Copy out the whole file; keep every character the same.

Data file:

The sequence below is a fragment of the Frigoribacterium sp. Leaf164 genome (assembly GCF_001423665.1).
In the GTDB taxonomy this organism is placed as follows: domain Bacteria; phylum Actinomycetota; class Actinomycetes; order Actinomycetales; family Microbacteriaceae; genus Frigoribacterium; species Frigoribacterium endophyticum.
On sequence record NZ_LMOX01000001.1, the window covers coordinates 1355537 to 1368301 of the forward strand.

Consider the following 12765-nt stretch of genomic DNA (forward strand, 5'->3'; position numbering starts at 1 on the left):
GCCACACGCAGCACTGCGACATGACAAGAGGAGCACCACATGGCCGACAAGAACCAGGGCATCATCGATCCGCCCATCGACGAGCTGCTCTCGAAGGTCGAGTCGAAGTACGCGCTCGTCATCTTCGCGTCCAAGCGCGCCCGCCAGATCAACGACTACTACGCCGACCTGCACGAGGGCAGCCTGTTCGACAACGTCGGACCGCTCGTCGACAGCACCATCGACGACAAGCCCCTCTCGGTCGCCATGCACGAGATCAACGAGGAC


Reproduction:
The sequence below is a fragment of the Frigoribacterium sp. Leaf164 genome (assembly GCF_001423665.1).
In the GTDB taxonomy this organism is placed as follows: domain Bacteria; phylum Actinomycetota; class Actinomycetes; order Actinomycetales; family Microbacteriaceae; genus Frigoribacterium; species Frigoribacterium endophyticum.
On sequence record NZ_LMOX01000001.1, the window covers coordinates 1355537 to 1368301 of the forward strand.

Consider the following 12765-nt stretch of genomic DNA (forward strand, 5'->3'; position numbering starts at 1 on the left):
GCCACACGCAGCACTGCGACATGACAAGAGGAGCACCACATGGCCGACAAGAACCAGGGCATCATCGATCCGCCCATCGACGAGCTGCTCTCGAAGGTCGAGTCGAAGTACGCGCTCGTCATCTTCGCGTCCAAGCGCGCCCGCCAGATCAACGACTACTACGCCGACCTGCACGAGGGCAGCCTGTTCGACAACGTCGGACCGCTCGTCGACAGCACCATCGACGACAAGCCCCTCTCGGTCGCCATGCACGAGATCAACGAGGAC